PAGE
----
Another resident was so delighted to get a gift and candy. We passed out photographs we had taken of some of the seniors on previous visits and gave them to the residents.
Iva was delighted to get candy and photographs.
"How much does this cost?" she asked.
"It's free. It's our gift to you."
"Oh! That's wonderful!!" she replied.
One was so excited about them, she had to share them with a woman who was sitting right next to her.
John with Olivia.
He wanted to know when we would be back and
had me point to the date on his calendar so he knew.
Another resident continued to look at them...not once, but many times. He kept flipping the pictures and looking at each one over and over again.
Marie wanted to have a picture taken with St. Lucia.
She was happy to know I'd make a copy of the picture for her and
give it to her the next time we saw her.
One woman was so excited about a visit that she said she wished she had a camera. I told her I did and could take her picture and make her a copy. "Would you do that?" she asked. She was just so appreciative of such a simple thing.
Olivia and Annabelle.
Annabelle has been to almost every activity we've done, and
we always try to see her when we bring Eenie (the cat) in.for visits.
We were happy to visit some of the residents who we have known since February (when we began volunteering), and give them a little gift. These seniors have added so much to our lives...it's the least we can do.
After we were done with the visits, we headed to the local bank where there was an open house. We entered contests, enjoyed some treats, and took some of the free items they were giving away (e.g., calendars, pens).
In the evening, we made Grinch floats and watched The Grinch on t.v. The idea came from this pin on Pinterest that led to Make and Takes. Basically, you put green sherbet in a cup and add a clear pop (e.g., 7-Up, Sprite).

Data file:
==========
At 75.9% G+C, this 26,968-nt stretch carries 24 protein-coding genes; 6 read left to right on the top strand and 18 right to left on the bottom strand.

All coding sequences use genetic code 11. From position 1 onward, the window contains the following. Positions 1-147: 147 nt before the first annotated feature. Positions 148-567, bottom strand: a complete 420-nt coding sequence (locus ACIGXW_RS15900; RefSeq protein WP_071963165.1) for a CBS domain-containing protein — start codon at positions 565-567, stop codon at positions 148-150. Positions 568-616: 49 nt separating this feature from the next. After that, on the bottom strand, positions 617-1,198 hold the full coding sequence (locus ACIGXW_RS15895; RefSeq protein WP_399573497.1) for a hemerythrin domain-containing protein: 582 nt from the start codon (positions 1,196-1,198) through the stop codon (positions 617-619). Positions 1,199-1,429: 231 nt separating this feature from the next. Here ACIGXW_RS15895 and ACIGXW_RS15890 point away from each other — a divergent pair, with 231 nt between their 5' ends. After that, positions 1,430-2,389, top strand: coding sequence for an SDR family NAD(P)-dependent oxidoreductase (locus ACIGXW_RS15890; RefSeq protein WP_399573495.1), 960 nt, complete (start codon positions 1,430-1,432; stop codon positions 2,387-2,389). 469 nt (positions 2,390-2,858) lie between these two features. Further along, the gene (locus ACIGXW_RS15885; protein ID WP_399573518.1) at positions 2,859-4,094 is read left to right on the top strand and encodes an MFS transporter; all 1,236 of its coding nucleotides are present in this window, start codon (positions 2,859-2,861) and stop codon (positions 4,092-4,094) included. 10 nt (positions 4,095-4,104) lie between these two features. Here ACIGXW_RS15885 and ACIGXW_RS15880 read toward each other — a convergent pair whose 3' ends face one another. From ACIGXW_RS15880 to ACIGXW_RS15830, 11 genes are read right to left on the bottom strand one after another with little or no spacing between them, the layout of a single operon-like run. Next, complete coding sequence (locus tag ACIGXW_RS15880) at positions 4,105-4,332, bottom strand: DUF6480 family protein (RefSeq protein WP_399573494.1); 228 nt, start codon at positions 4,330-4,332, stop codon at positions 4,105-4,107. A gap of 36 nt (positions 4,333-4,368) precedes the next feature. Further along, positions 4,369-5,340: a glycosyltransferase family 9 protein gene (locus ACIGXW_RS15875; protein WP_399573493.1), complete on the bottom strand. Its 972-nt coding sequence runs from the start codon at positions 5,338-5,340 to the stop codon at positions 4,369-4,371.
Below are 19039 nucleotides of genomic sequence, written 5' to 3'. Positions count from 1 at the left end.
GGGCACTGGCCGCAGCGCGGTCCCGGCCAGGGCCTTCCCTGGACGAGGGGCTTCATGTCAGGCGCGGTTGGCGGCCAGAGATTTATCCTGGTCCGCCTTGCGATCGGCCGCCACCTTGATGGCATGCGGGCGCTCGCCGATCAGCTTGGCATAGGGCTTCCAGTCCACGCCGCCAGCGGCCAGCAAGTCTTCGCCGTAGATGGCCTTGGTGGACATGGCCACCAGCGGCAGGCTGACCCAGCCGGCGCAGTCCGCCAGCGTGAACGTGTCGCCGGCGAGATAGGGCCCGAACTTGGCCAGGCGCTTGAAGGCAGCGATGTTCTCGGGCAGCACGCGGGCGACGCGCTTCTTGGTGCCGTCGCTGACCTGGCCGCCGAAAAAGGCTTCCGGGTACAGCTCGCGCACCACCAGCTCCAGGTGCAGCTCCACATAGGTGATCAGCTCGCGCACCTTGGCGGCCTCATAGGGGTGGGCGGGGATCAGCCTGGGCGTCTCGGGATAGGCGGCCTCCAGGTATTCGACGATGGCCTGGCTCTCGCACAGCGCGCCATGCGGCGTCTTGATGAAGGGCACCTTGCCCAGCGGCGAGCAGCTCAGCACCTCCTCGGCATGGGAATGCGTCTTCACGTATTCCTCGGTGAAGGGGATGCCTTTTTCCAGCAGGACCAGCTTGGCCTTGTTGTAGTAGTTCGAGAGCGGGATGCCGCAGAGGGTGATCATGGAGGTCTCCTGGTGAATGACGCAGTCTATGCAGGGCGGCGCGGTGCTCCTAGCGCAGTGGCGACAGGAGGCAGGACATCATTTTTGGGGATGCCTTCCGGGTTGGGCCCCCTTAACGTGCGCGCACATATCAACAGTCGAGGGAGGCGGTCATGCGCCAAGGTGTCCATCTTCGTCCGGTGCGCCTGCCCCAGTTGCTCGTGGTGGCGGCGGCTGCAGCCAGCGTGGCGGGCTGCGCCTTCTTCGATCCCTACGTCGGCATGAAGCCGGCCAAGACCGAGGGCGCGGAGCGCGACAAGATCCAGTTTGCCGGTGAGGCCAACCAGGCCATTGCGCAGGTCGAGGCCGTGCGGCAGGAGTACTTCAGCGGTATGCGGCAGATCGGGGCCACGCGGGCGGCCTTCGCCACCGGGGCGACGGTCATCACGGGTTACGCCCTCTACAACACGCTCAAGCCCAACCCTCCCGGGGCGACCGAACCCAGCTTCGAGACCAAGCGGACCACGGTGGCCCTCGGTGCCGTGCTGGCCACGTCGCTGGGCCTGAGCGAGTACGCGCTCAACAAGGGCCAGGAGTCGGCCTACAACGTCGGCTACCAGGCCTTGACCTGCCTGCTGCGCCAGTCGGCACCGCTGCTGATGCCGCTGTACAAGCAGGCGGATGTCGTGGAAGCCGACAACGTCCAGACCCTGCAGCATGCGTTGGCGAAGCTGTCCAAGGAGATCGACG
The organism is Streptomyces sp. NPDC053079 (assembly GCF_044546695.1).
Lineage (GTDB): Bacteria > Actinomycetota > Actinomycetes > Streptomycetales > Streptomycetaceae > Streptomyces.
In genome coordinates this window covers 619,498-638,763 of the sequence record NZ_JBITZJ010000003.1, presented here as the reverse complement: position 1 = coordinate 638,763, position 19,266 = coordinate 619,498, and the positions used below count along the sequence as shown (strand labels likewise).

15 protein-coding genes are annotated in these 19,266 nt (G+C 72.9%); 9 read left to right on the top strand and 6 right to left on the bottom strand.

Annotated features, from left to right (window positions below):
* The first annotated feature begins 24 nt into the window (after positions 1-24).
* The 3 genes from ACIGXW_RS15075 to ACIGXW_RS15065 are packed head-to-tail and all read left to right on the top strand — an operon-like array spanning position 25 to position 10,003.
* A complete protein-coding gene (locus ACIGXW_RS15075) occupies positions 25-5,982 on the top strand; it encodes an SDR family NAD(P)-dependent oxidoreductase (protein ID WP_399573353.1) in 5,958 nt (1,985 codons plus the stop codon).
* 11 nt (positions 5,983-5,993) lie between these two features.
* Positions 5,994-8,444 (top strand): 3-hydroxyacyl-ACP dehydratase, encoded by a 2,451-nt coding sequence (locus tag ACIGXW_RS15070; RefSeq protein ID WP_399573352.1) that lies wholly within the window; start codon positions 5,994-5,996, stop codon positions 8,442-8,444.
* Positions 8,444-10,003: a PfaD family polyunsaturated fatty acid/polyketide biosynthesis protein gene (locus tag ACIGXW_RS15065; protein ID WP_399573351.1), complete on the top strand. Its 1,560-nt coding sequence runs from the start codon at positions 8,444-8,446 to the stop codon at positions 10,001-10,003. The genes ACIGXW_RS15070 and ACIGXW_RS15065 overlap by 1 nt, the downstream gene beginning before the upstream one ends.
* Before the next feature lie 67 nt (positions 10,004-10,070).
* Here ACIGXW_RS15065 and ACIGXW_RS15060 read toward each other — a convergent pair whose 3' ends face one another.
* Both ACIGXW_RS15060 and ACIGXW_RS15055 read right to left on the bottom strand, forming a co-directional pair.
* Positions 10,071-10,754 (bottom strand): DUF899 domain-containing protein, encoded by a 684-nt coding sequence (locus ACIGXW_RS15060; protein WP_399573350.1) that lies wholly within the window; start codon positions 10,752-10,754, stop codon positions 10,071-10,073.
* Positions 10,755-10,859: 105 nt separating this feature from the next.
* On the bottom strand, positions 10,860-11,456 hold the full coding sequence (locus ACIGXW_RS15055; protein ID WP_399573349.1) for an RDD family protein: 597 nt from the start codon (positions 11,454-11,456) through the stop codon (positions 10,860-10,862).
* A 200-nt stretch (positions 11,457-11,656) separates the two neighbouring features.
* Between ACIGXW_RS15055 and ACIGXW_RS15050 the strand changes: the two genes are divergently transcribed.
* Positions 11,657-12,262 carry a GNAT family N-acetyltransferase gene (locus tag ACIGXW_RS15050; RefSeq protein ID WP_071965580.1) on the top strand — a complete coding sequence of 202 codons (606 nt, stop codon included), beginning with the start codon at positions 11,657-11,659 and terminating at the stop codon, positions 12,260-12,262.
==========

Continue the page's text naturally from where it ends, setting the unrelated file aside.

The Grinch float that Sophia made.
So, it's kind of like a root beer float in concept, but the Grinch floats have a completely different taste.
Luke 1:39-45 - Soon afterward Mary got ready and hurried off to a town in the hill country of Judea. She went into Zechariah's house and greeted Elizabeth. When Elizabeth heard Mary's greeting, the baby moved within her.
Elizabeth was filled with the Holy Spirit and said in a loud voice, “You are the most blessed of all women, and blessed is the child you will bear! Why should this great thing happen to me, that my Lord's mother comes to visit me? For as soon as I heard your greeting, the baby within me jumped with gladness. How happy you are to believe that the Lord's message to you will come true!”
Why does Santa have three gardens?
Olivia planting onions and beans in 2011.
(So he can ho ho ho!)
We learned about snowflakes and how they are unique:
Snowflakes form in a wide variety of intricate shapes, leading to the popular expression that "no two are alike." Although possible, it is very unlikely for any two randomly selected snowflakes to appear exactly alike due to the many changes in temperature and humidity the crystal experiences during its fall to earth.
In 1988, Nancy Knight was documenting snowflakes for the National Center for Atmospheric Research and thought she found two identical snowflakes of the hollow column type. However, atomically they were different from one another.